Unbeknownst to many Americans, the majority of soybean, corn, canola, and sunflower seeds planted in the U.S. are pre-coated with neonicotinoid pesticides (neonics).
The chemicals, which are produced by Bayer and Syngenta, travel systemically through the plants and kill insects that munch on their roots and leaves.1 However, you can’t cover a plant seed with poison and expect it to be free of unintended consequences.
These pesticides are powerful neurotoxins, and have been blamed for decimating populations of non-target wildlife, including important pollinators such as bees and butterflies.
This occurs because the pesticides are taken up through the plant’s vascular system as it grows, and, as a result, the chemical is expressed in the pollen and nectar of the plant.
Certain bird species that feast on insects killed by neonicotinoids have also declined.2
Recent research also reveals that neonics can persist and accumulate in soils, and since they’re water-soluble, they leach into waterways where other types of wildlife may be affected.
As noted in a 2013 scientific review3 of neonicotinoids, “the prophylactic use of broad-spectrum pesticides goes against the long-established principles of integrated pest management, leading to environmental concerns.”
Neonics Provide No Significant Benefits or Gains for Farmers
According to an investigation4 by the US Environmental Protection Agency (EPA), published last year, treating soybean seeds with neonicotinoids providesno significant financial or agricultural benefits for farmers.
The researchers also noted there are several other foliar insecticides available that can combat pests as effectively as neonicotinoid seed treatments, with fewer risks.
As reported by Civil Eats,5 other studies suggest reducing the use of pesticides may actually reduce crop losses. The reason for this is because neonic-coated seeds harm beneficial insects that help kill pests naturally,6 thereby making any infestation far worse than it needs to be.
According to one study,7 ecologically-based farming that helps kill soybean aphids without pesticides could save farmers in four states (Iowa, Michigan, Minnesota, and Wisconsin) nearly $240 million in losses each year.
Despite such findings, farmers have very limited ability to avoid neonic-treated seeds.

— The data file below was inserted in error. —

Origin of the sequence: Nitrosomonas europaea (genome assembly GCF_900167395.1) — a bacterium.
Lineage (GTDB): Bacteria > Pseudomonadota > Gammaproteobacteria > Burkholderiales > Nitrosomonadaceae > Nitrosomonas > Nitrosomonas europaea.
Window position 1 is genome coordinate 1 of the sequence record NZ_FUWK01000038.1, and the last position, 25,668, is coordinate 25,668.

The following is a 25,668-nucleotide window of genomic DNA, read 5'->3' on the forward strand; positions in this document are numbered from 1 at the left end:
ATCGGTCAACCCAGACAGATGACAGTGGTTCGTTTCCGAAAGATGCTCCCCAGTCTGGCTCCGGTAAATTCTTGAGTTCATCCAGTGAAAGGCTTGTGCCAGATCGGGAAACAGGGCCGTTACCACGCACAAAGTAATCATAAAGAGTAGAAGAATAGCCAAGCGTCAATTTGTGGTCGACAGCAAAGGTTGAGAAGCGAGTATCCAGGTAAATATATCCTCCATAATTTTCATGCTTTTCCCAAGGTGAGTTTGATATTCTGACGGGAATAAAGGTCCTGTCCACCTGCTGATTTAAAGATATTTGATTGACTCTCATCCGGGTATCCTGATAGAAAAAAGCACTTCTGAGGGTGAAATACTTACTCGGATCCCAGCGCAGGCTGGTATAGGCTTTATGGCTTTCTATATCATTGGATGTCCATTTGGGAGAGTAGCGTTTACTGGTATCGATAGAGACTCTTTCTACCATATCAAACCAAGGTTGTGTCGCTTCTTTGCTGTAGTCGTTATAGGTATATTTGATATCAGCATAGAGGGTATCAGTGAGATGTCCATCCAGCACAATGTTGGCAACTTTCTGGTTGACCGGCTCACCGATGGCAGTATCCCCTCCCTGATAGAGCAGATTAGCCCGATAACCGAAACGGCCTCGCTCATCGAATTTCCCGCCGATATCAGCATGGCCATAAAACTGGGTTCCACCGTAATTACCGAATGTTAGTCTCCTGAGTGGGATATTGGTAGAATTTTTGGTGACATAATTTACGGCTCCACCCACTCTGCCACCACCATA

Farmers Have Limited Ability to Avoid Pesticide-Treated Seeds
For starters, there’s a near-monopoly on seed, with a small number of seed companies ruling the entire industry, leaving farmers with virtually no choices. As reported by Civil Eats:8
“Starting in the 1990s, and continuing in the 2000s, the largest seed and pesticide companies went on a buying spree, gobbling up a large number of smaller seed companies …
The four largest seed companies control nearly 60 percent of the global patented seed market … This fact constrains farmers’ choices.
The consequences are illustrated by the increased ability of seed companies to charge excessively high prices for corn or soybean seed, and to supply pesticide-coated seeds exclusively, which contributes to those prices.”
In addition to simply eliminating untreated seed from their available seed offerings, another way seed companies push farmers into using treated seed is by limiting the crop insurance they can get if they use untreated seed.
If a treated seed crop fails, the farmer will get 100 percent rebate. If they opt for untreated seed, the rebate will only cover 50 to 75 percent of losses.
Wildflowers Often Contain Higher Levels of Neonics Than Nearby Crops
One of the most recent studies9 into neonicotinoids came to a startling discovery: wildflowers growing around the margins of fields are also severely contaminated with neonics, and the concentrations of the toxin in the pollen and nectar of these flowers are sometimes higher than the levels found in the crop itself.
This appears to be a previously overlooked route of exposure for pollinators, and it also means that researchers have likely underestimated the amount of toxins these pollinators are actually exposed to. As noted by the authors:
“Indeed, the large majority (97 percent) of neonicotinoids brought back in pollen to honey bee hives in arable landscapes was from wildflowers, not crops.
Both previous and ongoing field studies have been based on the premise that exposure to neonicotinoids would occur only during the blooming period of flowering crops and that it may be diluted by bees also foraging on untreated wildflowers.